Because walking is an exercise that can be done at your own pace, it has the potential to be a fun social activity as well as a way to improve your health. Try getting a group of friends together a few times a week for walking; you’ll be able to catch up with each other and get your body moving, all at the same time. An additional benefit to walking with other people is the accountability factor: there’s a better chance that you’ll stick to your exercise plan if you have others depending on you. Boosting your energy levels, mood, and social life? That’s definitely an exercise win/win.

As always…

Walking is typically a very low-impact exercise option for those who are just beginning in the world of exercise or who have physical restrictions that keep them from other activities. This doesn’t mean, however, that a walking regimen is right for everyone. If you have concerns or questions about the way a walking plan can benefit or affect your life, please talk to your doctor. Together, you’ll be able to come up with a plan that gets you moving and directs you toward better health.

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Which Workout Routine Works for You?

We all understand the importance of exercise for our health: physically, mentally, and emotionally. But, it can be easy to put off an exercise routine or to get into a rut. The changing of the seasons is a great time to incorporate new activities into your exercise regimen and try some exercises that you might not have considered.

With any start or change into an exercise regimen, it’s important to consult with your physician to make sure the changes you make will help and not hurt you. Below, we share some activities to help change up your workout routine, as well as some things to keep in mind to stay safe!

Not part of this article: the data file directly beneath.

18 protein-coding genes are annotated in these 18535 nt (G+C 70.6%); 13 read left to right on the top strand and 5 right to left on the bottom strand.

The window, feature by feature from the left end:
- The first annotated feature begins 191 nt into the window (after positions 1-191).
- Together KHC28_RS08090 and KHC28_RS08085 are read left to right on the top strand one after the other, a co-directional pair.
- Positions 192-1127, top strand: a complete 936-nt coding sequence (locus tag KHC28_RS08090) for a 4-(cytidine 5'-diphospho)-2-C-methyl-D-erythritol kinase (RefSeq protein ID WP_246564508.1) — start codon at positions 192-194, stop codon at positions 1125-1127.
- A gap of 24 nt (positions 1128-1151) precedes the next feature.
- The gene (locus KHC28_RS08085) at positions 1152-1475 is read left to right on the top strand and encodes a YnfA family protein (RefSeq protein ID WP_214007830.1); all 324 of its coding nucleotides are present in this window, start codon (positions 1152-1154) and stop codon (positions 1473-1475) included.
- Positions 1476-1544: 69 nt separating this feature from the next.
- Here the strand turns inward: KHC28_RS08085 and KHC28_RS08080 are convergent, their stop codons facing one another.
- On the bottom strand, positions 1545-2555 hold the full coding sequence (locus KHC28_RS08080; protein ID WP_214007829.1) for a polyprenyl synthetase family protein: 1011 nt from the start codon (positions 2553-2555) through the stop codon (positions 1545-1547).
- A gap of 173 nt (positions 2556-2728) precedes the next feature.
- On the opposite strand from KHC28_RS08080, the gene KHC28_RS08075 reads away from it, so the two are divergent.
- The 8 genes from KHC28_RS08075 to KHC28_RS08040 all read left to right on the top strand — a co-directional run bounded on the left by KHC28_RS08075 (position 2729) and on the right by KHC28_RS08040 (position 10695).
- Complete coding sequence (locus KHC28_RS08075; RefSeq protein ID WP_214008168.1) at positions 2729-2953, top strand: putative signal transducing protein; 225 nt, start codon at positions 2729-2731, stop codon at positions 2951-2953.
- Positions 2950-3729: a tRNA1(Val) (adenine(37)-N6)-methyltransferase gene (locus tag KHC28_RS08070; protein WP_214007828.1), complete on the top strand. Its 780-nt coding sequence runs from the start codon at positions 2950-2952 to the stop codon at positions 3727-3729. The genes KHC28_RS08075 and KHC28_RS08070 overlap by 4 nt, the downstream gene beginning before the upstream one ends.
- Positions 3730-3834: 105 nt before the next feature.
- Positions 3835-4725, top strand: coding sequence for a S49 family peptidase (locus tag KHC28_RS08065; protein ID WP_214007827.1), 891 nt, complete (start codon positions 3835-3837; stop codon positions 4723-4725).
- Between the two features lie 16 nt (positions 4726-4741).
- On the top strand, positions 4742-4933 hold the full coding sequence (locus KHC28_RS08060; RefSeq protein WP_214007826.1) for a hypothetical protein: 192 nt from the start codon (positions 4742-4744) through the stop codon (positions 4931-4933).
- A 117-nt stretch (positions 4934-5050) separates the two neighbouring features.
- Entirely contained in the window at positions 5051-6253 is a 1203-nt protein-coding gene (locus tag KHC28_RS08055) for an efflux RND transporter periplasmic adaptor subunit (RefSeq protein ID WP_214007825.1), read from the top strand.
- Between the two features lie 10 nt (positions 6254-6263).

YARD WORK/GARDENING:

The growing grass and weeds of the season can be an excellent opportunity to get some extra exercise. The action of mowing not only provides an excellent cardio workout, but it also helps to build up muscles in the arms that might not normally get as much attention. Taking time to take the weeds out of your yard can be satisfying, relaxing, and be a great source of exercise to your core and arms.

Things to keep in mind: Make sure you’re mowing safely. Take breaks often, and make sure you stay hydrated. Mowing or weeding your yard can strain your back, making it a priority to listen to your body while doing this our back safe and allow you to still get a good workout. Make sure that you keep your body square as you reach for the weeds, and never reach behind to pull weeds. This will also help to protect your back and spine from injury.

WALKING/RUNNING:

If you have not tried walking or running, you’re in for a treat. It’s a great opportunity to burn some calories and enjoy being outside in the fresh air. Walking and running are also great ways to keep your back and spine healthy and strong, especially for those that have a job that requires you to sit throughout the day. To help give your calorie burn an extra boost, try running or walking in intervals: start at a comfortable speed for a minute or two, and then go faster for 30 seconds to a minute.